Fourteen months after Sonoma County officials embarked on an ambitious study to reshape the future of the county’s complex fire services network, an advisory group of fire agency leaders is poised to pick a plan that will be short on details but likely will call for millions of dollars in additional funding.
The process is aimed a modernizing and streamlining what many fire officials say is an antiquated network, relying on roughly three dozen agencies to serve areas outside city limits in the county.
While the level of service in those areas, including fire protection and emergency response, may not change much as a result of the discussion, decisions set in motion over the next month could greatly alter the shape of the network and the ultimate cost to taxpayers.
“We have way too many fire agencies in Sonoma County,” Sonoma Valley Fire Chief Mark Freeman said, echoing an opinion shared by many of his local firefighting peers. He is among a group of department leaders calling for agencies in the same area to consider joining forces or sharing management — a step already taken in Sonoma Valley through the consolidation of the Valley of the Moon and city of Sonoma fire departments.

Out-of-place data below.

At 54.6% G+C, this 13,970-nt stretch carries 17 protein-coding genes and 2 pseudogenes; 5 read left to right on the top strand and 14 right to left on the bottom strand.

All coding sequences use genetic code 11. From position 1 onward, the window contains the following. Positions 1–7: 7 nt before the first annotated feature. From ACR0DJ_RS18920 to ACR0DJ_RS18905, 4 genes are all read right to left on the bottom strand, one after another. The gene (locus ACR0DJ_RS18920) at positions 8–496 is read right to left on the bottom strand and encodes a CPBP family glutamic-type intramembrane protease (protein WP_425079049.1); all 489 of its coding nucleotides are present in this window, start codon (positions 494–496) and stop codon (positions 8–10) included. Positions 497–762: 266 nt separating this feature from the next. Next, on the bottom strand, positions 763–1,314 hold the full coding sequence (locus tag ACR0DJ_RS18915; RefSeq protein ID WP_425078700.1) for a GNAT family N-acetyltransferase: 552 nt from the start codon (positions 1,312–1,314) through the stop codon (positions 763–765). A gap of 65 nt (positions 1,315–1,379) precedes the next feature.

That option — a regional network made up of a smaller number of agencies covering a larger swath of territory — is one of three proposals facing the group of 70 fire service leaders, who are set to decide next week on their recommendation to the Board of Supervisors.
The other two choices include forming one large countywide agency, most likely to cover the unincorporated area — a variation on what occurs in Marin County — or leaving the status quo in place, with some improvements including additional funding.
Among fire officials, momentum was building last week behind the consolidated regional network or the option to stick with the better-funded status quo. The group’s final recommendation likely will be accompanied by a request to the county come up with far more than the one-time $950,000 the Board of Supervisors has set aside for fire services as part of the study.
A total dollar figure hasn’t been determined, but fire officials have been making a case for years that improving service in rural areas will take additional taxpayer dollars. The funds are needed to upgrade equipment, build new stations and attract and retain volunteer firefighters, fire officials said.
Reluctant to tap funds
So far, the county has resisted tapping its general fund to support those discretionary costs.
The money the county has set aside as part of the study is a “good start,” said Max Ming, the Forestville and Russian River fire chief, but “our plan is much bigger and more expensive.” Ming has thrown his support behind the status quo option with a significantly larger investment of dollars from the county.
Most of the current support for rural fire services is dedicated through property and parcel taxes. But fire agency administrators say those sources haven’t kept pace with rising costs, leading to ever-tighter budgets and pressure on departments that are already faced with holding onto a dwindling number of volunteers.
The study process — and the county’s commitment of some extra money — has emboldened chiefs to lobby for greater long-term support.
“The county wants to know what we need,” Ming said.